Debunking TMR gives the game away!
I’m long overdue with the continuation of my series of articles “Oh That Would Be VERY difficult!”, because first of all I have to copy then delete some corrupted files off my phone and compact digital camera before taking some accompanying pics of the actual BASIC program. This will be posted soon. Meanwhile, here’s a surprise post about a shocking original post by TMR.
For somebody blogging about programming the author does seem to struggle generally with technology… and goodness alone knows how much more shocked he’ll be on noticing the other project with source in the C64CD Github account!
I don’t think TMR realised that by posting this, he was giving the game away, letting us into his “tricks of the trade” which he previously refused to give away any information about. Perhaps someone spiked his drink or hypnotised him into doing it. I can assure you it wasn’t me, but congratulations to whoever was responsible. I have saved the source code onto two of my PCs, in case TMR takes it down after it dawns on him exactly what he’s done.
Your correspondent has been releasing source code for nearly twenty years now including a course in 6510 assembly language (which he’s been told by several people was their starting point with the C64) and the code for a relatively simple but complete scrolling shoot ‘em up so yes, he’s perfectly aware what he’s doing and the only difference this time is the adoptation of Github as a delivery mechanism because it seemed like “a fun toy”. There has previously been a refusal to post source code to this blog because, as stated ad nauseum even if the author still fails so spectacularly to comprehend it, the primary topic here was debunking the author’s mistakes rather than directly talking about programming; it doesn’t take source code to point those out.
Some binary data, making up the music, as well as enlarged 20 column text (easily available from BASIC on better designed computers such as the BBC Micro, Amstrad CPC, and Acorn Electron) is read in from separate files, so this doesn’t give the reader any real idea how this data was created.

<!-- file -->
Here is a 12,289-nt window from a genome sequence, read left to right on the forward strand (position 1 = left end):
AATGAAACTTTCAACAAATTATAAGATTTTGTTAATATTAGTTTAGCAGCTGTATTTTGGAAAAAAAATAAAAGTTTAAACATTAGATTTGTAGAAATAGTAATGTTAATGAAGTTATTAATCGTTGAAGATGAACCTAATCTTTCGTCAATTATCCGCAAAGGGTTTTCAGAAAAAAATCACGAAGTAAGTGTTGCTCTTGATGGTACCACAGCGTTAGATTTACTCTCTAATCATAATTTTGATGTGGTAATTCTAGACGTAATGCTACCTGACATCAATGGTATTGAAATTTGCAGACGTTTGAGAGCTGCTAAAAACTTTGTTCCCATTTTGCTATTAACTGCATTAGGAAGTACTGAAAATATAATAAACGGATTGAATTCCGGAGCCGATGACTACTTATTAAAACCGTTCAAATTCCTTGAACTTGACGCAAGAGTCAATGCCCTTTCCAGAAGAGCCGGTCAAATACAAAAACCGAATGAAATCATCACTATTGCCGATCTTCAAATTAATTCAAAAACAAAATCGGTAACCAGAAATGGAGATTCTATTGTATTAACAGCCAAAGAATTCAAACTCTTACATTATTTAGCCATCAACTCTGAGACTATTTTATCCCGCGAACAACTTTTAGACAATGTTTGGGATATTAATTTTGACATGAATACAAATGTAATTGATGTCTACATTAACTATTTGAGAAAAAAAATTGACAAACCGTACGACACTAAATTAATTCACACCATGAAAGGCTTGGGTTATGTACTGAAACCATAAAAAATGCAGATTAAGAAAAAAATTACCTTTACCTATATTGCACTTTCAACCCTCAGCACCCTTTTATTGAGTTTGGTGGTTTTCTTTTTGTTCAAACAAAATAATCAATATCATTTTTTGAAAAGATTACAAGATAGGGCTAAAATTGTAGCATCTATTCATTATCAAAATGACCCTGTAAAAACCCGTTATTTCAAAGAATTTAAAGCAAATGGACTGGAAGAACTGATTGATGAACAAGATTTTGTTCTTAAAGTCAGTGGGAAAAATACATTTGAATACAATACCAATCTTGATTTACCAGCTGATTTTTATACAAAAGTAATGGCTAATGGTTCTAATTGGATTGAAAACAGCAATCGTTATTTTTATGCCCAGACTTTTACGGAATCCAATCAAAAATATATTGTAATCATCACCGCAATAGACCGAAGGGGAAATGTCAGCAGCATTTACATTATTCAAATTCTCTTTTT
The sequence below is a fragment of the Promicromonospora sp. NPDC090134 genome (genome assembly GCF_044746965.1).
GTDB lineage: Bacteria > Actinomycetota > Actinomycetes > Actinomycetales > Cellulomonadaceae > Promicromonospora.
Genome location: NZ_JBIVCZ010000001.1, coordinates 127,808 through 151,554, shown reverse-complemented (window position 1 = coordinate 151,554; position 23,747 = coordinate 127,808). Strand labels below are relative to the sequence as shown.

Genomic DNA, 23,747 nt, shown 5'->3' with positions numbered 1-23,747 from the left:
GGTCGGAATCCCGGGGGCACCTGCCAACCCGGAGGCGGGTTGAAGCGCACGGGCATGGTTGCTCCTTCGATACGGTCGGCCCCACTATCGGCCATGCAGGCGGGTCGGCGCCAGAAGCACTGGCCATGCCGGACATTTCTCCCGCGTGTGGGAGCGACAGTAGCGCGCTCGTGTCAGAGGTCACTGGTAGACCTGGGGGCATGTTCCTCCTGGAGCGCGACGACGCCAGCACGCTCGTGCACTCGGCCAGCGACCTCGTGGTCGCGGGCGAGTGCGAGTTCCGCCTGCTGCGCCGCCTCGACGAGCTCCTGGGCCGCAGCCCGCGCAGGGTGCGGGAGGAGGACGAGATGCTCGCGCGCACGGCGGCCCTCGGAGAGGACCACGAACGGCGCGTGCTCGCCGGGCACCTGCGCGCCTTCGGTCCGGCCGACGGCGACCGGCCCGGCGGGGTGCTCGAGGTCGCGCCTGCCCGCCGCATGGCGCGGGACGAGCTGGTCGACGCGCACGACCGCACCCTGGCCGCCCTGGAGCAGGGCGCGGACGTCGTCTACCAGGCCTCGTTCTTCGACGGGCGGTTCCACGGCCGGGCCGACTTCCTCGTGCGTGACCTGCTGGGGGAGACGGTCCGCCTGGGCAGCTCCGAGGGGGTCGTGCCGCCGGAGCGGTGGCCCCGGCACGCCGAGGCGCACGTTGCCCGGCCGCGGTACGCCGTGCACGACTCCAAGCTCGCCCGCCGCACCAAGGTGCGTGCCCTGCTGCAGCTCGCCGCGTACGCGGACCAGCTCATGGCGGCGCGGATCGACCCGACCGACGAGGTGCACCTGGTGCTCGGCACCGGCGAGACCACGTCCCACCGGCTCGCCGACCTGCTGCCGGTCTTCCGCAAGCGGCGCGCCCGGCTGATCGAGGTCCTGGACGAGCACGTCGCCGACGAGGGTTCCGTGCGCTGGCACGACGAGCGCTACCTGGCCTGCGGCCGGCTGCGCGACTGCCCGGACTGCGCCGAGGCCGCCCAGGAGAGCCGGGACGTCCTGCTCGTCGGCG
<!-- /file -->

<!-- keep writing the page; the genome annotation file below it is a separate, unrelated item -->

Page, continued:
The graphics were created with ProMotion on Windows – the source image is stored in the repository’s “workfiles” directory as a BMP file – and converted to the C64 with your correspondent’s own utility. As for the music, it was composed by a friend of your correspondent around seventeen years ago who worked directly into the assembly language listing for his own music routine whilst doing so.
And although the larger characters may be “easily available from BASIC on better designed computers”, that 25 frames a second, full screen smooth scrolling isn’t; reproducing the entire demo in that video at the same refresh speed requires assembly language and either the undocumented features of the Acorn or Amstrad CRTC or a fast software-based alternative (which at first glance based on your correspondent’s previous experience, seems unfeasible at least in the case of the Acorn machines) and both of those solutions are nowhere near as trivial to program as your correspondent’s code.
As to if having at best around twice the processing power of the C64 (depending on which machine we’re referring to) but well over double the video memory as well makes a computer “better designed”, your correspondent will leave that to you to ponder dear reader.
Of course, nothing like this program appears anywhere in the accompanying Commodore 64 Microcomputer User Manual, or the Commodore 64 Programmer’s Reference Guide (which only scratches the surface of Assembly Language), so I have no idea how or where TMR found out how to do this, but I think it may have been something to do with playing around with the more simple Commodore VIC-20, which also had the crappy Commodore BASIC V2, for some time before getting a Commodore 64.
How did your correspondent learn how to program the C64? By spending time and putting effort into learning and then practising C64 programming of course. As noted previously dear reader there’s no magical solution to that process that somehow wasn’t available to the author as well and, despite his ridiculous and baseless claim above, learning to program on the VIC 20 really doesn’t make a difference either because the only concepts that can be carried over are the ones which can be learnt directly on the C64 anyway.